Konica’s Autoreflex T3 descended from their original Autoreflex single lens reflex which had the novel (and probably unique) feature of being able to switch from the full 35mm format to half frame at will mid-roll. Although the T3 does not share this ability, it’s still a solid, well made 35mm SLR that’s worth considering if an example presents itself to you at a keen price. When I spotted one at a local recycling shop a few years ago I felt the asking price was initially a bit steep. A few months later it was still there and the price had been reduced sufficiently for me to take a punt on a brand of SLR I’d not previously tried.
Not having owned a Konica reflex camera previously, I have however been an admirer of the brand’s optical prowess for some years, since I purchased an Auto S2 rangefinder. Its 45mm f/1.8 Hexanon lens is one of the sharpest optics I own, so I was keen to see how Konica’s reflex optics compared. This particular T3 was sold to me with a Konica AR Hexar 135mm f/3.5 telephoto in its original lens case, and a Kenlock 2x auto teleconverter with electric eye “ EE” metering compatibility (more about that, later).
On arrival my T3 was firing its shutter correctly at all speeds (Bulb to 1/1000). But its 50mm f/1.7 lens wasn’t opening and closing the aperture blades as rapidly as it should. Rectifying this meant attending to some age related problems with both the lens and the stop down mechanism of the camera body.
Apart from aperture blades that were contaminated by lubricant residue—quite a common issue with SLR lenses of a certain age—the lens actuating ring of the 50mm Hexanon was in need of some lubrication. This is not always the case, or even desirable (depending on the type of lens). Some types are designed to run dry and oil will create malfunctions. But I was impressed after dismantling the lens for cleaning to discover that the control ring for its aperture blades run in their own ball bearing race (a loose, crowded ball type). Most Japanese types of similar age and type lack this feature. Thorough cleaning of all the relevant parts was not sufficient to get the aperture stopping down properly when held in every orientation. This last point s worth noting because (speaking from experience) you should always check proper aperture function with a lens held in different positions, as occasionally a combination of design features and wear might see the blades work OK with the camera held horizontally, but drag a bit with it pointed upwards or downwards. Even super light aperture blades are not immune from the effects of gravity occasionally. Eventually, the barest trace of oil in the ball races gave perfect operation no matter which way the camera was tilted.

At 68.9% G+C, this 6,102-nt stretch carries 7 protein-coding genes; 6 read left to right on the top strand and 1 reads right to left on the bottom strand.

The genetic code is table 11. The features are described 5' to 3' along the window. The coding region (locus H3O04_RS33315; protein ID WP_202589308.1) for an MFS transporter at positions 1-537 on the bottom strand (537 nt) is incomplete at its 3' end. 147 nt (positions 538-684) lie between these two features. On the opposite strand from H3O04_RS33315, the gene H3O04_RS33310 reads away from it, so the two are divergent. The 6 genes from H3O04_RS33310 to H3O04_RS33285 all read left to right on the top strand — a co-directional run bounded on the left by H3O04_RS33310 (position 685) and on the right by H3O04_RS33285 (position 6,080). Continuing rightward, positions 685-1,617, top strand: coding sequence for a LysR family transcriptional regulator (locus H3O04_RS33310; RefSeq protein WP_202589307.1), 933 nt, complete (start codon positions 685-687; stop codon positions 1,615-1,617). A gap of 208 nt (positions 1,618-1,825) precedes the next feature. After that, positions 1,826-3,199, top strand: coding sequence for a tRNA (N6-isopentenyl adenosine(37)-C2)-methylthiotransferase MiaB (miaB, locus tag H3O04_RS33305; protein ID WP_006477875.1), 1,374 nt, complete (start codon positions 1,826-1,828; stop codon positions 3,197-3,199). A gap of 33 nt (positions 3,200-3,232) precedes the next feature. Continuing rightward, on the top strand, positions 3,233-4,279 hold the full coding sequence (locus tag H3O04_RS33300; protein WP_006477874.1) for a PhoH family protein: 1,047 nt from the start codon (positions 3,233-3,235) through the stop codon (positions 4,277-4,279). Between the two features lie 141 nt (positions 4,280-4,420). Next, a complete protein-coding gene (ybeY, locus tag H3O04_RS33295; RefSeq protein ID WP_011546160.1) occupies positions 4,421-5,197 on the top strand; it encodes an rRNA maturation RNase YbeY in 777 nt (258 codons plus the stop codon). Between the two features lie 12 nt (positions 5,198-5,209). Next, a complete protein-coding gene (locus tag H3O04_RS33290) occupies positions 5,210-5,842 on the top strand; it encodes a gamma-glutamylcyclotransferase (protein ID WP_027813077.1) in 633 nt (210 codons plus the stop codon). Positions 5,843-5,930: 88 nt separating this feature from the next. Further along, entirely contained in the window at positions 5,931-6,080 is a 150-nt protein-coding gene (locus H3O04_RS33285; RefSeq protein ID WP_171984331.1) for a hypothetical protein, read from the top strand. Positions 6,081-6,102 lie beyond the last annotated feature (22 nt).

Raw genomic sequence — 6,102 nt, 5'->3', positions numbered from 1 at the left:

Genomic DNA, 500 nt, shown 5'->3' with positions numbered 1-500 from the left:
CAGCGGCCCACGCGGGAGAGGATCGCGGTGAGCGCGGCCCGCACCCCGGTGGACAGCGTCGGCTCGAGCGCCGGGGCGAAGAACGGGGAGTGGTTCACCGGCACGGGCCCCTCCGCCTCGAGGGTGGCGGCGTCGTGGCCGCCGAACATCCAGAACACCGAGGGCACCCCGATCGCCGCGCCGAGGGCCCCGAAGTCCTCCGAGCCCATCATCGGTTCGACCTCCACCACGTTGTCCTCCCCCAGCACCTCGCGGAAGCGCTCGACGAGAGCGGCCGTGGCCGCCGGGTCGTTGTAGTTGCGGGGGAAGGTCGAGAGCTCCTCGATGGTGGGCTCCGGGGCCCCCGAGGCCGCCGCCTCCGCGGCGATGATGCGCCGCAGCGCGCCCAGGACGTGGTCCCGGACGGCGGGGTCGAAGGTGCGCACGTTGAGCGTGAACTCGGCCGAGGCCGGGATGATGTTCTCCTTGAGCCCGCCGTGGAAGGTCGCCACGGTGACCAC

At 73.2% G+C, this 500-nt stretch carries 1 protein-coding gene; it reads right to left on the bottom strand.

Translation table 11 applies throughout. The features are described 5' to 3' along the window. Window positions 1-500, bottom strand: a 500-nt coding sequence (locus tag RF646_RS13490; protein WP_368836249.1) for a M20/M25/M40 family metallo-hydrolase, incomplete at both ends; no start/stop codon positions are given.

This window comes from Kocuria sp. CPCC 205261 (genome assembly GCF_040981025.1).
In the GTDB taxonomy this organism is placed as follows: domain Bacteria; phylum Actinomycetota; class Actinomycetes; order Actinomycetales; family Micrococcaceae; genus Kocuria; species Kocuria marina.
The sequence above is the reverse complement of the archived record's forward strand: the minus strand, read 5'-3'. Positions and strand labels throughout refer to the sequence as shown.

The stop down mechanism within the camera lens throat also required careful cleaning, some adjustment for mechanical wear and a trace of light oil, before it would run smoothly. Some time after working on the Konica, I learned that age-related problems with the stop down mechanism are a known problem with the T3, though one that’s reasonably easy for anyone with some basic repair skills to solve.
The T3 meter checked out OK with two 1.4 volt zinc air hearing aid batteries installed in lieu of the correct original 1.35 volt specification type. Readings could vary from that of a known, trusted light meter by half a volt at certain light values, but with this noted, the built in CdS cell meter was close enough to call on occasionally with a roll of Kodak Ultramax 400 loaded. With the Konica ready to rock and roll it was finally time to take some photos with it. Following are my observations about that.
The Autoreflex T3 in Use
The T3 is no Olympus OM-1. It may not have the sheer bulk of a Zeiss Contarex but it’s a full sized classic Japanese SLR and in your hand, it feels like it. Personally, I don’t mind that.
Most of the time, I prefer to make exposure readings with a hand held meter. As many of my favourite cameras don’t have a built in meter at all, it’s simply how I have long been accustomed to setting my exposures, so I’ll tend to do this even if a particular camera has a decent metering system. So although I’m able to use in camera meters competently if needed, I rarely take advantage of them even if they’re fitted. But the T3 has a metering system that’s versatile enough for me to actually call on it sometimes, and it lends itself to being used by photographers with more than a passing understanding of metering theory and practice.
With compatible Konica lenses the T3 features shutter priority auto exposure. This entails setting the lens aperture ring to the green “AE” position that engages a drive connection controlled by the meter. Based on the images I shot with it set to AE, I think you could expect to get good results in most less challenging lighting situations, although, like the majority of its period competition certain scenarios such as back lit portraiture may catch it out. A knowledgeable user can still assure good exposure even then, because the meter has “ lock needle” functionality I rate highly in desirability. It permits you to take a reading from a more suitable light source and then, by gently depressing the release button, hold or “ lock” the reading while you re-compose and shoot your image. In use it’s such an easy and effective way of achieving a good exposure that, were I to use a T3 frequently I would probably utilise it. This is high praise from me since a hand held light meter is almost permanently into my right hand whenever I photograph.